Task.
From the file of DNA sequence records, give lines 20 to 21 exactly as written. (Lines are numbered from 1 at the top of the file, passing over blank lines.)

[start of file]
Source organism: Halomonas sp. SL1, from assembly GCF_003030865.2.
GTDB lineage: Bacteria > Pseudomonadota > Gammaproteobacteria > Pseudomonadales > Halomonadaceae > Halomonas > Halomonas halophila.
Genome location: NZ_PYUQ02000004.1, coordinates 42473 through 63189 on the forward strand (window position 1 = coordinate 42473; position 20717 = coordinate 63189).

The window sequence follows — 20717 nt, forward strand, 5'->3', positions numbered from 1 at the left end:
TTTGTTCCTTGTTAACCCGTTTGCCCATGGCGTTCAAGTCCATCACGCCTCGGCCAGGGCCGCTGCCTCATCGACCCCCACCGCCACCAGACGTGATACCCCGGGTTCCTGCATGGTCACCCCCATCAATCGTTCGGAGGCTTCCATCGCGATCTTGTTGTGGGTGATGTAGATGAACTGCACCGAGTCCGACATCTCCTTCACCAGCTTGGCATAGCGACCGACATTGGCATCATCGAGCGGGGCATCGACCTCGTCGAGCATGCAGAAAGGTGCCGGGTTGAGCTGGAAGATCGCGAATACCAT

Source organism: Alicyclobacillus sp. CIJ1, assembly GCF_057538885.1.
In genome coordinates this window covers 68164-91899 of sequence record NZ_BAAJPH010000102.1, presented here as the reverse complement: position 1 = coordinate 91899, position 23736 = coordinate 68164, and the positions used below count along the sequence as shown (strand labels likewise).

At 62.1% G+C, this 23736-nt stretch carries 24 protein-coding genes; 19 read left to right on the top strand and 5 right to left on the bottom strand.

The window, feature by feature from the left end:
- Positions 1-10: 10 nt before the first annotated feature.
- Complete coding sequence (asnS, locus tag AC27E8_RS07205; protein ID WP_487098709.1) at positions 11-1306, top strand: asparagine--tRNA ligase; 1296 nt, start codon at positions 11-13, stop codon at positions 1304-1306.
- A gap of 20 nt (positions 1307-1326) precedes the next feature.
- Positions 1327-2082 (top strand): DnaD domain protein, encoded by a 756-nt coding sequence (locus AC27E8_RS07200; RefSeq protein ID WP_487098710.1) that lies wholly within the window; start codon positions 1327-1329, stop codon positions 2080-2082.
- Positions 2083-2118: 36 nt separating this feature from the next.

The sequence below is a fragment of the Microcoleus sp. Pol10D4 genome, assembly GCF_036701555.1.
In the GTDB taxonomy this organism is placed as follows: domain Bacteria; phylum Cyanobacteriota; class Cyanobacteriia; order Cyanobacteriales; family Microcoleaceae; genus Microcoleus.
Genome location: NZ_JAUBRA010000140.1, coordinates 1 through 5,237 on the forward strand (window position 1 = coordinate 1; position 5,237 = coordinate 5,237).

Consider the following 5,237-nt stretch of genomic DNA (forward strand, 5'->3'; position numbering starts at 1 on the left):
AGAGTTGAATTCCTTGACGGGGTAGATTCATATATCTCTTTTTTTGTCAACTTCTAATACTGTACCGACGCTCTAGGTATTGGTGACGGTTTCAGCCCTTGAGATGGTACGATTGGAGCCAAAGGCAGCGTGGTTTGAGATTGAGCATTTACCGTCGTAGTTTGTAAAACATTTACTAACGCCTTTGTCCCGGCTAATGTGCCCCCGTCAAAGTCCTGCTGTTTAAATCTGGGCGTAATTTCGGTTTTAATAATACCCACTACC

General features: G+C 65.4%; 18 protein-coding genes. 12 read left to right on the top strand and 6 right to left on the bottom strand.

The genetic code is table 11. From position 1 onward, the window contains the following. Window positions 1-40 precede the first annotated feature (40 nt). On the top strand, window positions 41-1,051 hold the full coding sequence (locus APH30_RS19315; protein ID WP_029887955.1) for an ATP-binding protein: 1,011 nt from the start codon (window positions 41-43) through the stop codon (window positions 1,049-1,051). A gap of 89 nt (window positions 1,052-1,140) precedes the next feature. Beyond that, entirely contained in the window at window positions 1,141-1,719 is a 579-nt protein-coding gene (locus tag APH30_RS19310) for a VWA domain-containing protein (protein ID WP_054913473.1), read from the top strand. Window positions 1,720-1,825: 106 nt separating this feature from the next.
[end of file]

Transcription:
General features: G+C 65.4%; 18 protein-coding genes. 12 read left to right on the top strand and 6 right to left on the bottom strand.

The genetic code is table 11. From position 1 onward, the window contains the following. Window positions 1-40 precede the first annotated feature (40 nt). On the top strand, window positions 41-1,051 hold the full coding sequence (locus APH30_RS19315; protein ID WP_029887955.1) for an ATP-binding protein: 1,011 nt from the start codon (window positions 41-43) through the stop codon (window positions 1,049-1,051). A gap of 89 nt (window positions 1,052-1,140) precedes the next feature. Beyond that, entirely contained in the window at window positions 1,141-1,719 is a 579-nt protein-coding gene (locus tag APH30_RS19310) for a VWA domain-containing protein (protein ID WP_054913473.1), read from the top strand. Window positions 1,720-1,825: 106 nt separating this feature from the next.